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    Quanscient – developer of quantum algorithms from Tampere, Finland

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    Scientist Depopam Datta from VTT and Finland's first quantum computer. Photo: VTT

    Quanscient offers simulation services that are purely cloud-based – and is getting ready for the quantum era by building quantum algorithms. VTT Technical Research Centre of Finland is looking forward to the numerous opportunities that quantum technology is about to deliver.

    Quantum advantage (or quantum supremacy) is a key concept of the quantum computing. It is reached when a quantum device can solve a problem that is impossible to solve with any classical supercomputers. 

    Google announced to have reached the goal in 2019, and later news from China reported of similar achievement. This launched the race for building a quantum computer and created quite a lot of quantum hype.

    Tampere-based Quanscient is one step ahead, building quantum algorithms. Quantum computers that will be needed for Quanscient’s algorithms don’t exists yet, but the time was ripe to found a company creating them. 

    – We needed to start developing the algorithms now, or it would be too late by the time the quantum computers capable of solving industrial-level problems will be ready, says Quanscient CEO Juha Riippi.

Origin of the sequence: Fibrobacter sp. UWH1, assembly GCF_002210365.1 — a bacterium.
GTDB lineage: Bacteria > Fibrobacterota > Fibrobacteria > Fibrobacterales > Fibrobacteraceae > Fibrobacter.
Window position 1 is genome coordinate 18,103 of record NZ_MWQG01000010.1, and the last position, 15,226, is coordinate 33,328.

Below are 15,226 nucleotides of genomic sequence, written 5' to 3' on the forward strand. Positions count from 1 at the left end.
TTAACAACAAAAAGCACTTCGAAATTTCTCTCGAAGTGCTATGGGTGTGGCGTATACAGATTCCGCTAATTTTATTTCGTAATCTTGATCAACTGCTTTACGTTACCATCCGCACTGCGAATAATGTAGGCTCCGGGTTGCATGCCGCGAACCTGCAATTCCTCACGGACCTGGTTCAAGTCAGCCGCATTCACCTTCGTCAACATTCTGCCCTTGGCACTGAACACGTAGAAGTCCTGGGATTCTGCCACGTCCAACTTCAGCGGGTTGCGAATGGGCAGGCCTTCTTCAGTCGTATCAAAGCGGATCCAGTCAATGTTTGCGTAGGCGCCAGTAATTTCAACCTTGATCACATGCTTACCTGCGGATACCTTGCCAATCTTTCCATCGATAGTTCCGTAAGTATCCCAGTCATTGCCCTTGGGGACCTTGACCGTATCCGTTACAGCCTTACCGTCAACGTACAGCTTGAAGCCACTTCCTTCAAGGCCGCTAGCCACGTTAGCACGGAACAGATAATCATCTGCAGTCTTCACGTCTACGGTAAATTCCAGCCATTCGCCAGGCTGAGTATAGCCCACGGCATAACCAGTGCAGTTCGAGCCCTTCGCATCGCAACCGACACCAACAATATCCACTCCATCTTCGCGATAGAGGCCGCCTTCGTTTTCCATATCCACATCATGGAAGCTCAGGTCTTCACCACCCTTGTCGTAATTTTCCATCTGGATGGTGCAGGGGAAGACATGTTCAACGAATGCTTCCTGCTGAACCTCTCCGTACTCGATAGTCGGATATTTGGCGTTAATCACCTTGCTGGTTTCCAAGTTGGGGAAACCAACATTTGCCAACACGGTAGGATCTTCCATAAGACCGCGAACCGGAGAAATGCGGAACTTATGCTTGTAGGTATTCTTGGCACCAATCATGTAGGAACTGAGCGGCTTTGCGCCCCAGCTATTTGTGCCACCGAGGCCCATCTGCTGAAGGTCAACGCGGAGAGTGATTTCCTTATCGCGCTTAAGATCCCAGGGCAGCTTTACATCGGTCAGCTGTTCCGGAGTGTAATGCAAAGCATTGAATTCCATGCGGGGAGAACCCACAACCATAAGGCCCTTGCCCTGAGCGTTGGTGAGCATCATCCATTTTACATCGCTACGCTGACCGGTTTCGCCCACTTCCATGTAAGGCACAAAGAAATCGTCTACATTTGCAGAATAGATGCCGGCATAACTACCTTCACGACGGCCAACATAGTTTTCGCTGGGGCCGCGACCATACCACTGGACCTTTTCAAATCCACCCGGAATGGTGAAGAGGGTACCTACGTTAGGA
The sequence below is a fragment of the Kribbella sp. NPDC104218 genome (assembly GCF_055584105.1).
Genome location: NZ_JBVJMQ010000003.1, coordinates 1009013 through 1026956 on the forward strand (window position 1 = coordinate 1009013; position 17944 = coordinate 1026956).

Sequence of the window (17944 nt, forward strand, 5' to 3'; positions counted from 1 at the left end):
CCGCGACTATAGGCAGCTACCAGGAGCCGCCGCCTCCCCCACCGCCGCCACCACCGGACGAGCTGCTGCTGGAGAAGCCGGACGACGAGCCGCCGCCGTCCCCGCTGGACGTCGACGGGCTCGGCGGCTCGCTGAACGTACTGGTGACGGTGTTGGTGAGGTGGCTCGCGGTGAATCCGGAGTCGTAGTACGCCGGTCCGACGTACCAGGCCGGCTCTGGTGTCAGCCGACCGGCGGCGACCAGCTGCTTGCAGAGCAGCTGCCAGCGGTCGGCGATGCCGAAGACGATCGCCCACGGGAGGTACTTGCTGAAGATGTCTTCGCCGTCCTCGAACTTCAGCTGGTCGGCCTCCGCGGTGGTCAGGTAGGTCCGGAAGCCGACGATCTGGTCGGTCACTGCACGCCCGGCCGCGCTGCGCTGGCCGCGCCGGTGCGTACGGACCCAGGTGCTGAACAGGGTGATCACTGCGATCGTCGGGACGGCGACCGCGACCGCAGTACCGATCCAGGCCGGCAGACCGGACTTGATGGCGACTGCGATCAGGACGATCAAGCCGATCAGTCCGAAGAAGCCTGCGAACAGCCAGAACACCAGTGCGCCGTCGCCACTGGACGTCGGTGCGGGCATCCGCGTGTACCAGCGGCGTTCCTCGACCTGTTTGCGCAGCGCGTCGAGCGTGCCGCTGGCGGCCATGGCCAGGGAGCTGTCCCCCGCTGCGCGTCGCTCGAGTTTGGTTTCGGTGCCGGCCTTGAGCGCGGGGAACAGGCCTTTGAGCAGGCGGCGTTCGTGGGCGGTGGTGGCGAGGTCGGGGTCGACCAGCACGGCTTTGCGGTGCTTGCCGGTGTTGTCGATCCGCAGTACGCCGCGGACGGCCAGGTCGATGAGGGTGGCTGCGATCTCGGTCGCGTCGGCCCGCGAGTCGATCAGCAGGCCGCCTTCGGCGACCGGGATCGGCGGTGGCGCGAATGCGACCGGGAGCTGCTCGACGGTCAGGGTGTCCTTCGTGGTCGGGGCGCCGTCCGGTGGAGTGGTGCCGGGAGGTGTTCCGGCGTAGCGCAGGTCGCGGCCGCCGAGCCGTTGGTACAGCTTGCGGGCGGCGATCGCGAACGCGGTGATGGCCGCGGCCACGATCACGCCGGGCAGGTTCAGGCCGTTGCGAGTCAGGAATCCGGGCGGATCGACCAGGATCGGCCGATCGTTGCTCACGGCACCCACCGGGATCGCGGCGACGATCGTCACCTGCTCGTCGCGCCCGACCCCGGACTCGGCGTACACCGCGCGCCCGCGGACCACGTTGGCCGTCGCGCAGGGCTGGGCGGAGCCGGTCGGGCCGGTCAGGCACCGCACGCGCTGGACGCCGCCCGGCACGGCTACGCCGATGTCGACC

Quanscient team
    Quanscient co-founders: CTO Alexandre Halbach, CSO Valtteri Lahtinen, CEO Juha Riippi and Software Architect Asser Lähdemäki.

    Solid Finnish quantum expertise 

    Quantum computing is already offered as a cloud-based service by e.g. IBM, Google and Microsoft. It is based on the NISQ (noisy intermediate-scale quantum) computers. These are not yet perfect quantum devices, but they can do computation that is potentially as good as classical supercomputers.

    – In five or ten years, maybe, the world will see scalable machines exhibiting quantum advantage and the full benefit of quantum computing, says Himadri Majumdar, VTT Lead of the Quantum Programmes.

    The US is a global market leader in quantum computing, and many countries are now investing heavily in quantum technologies. Finland is in a unique position, because quantum technologies have been researched there since the 1960’s.

    – Finland’s investment is not very high at the moment, but we are taking advantage of the investments we have made over the decades. Finnish companies like Bluefors and IQM are global leaders because they have such a strong inheritance, says Majumdar.

    VTT has announced a large-scale quantum initiative for Finland, and as a part of it, a project to build the country’s first quantum computer. The project is running as scheduled, and the first phase 5-qubit device was up and running in November 2021.

    – Our experience in building the quantum computer, and our know-how in developing quantum algorithms will help us develop quantum foresight to, for example, identify future trends and support companies in understanding how and when their business will be affected, says Majumdar.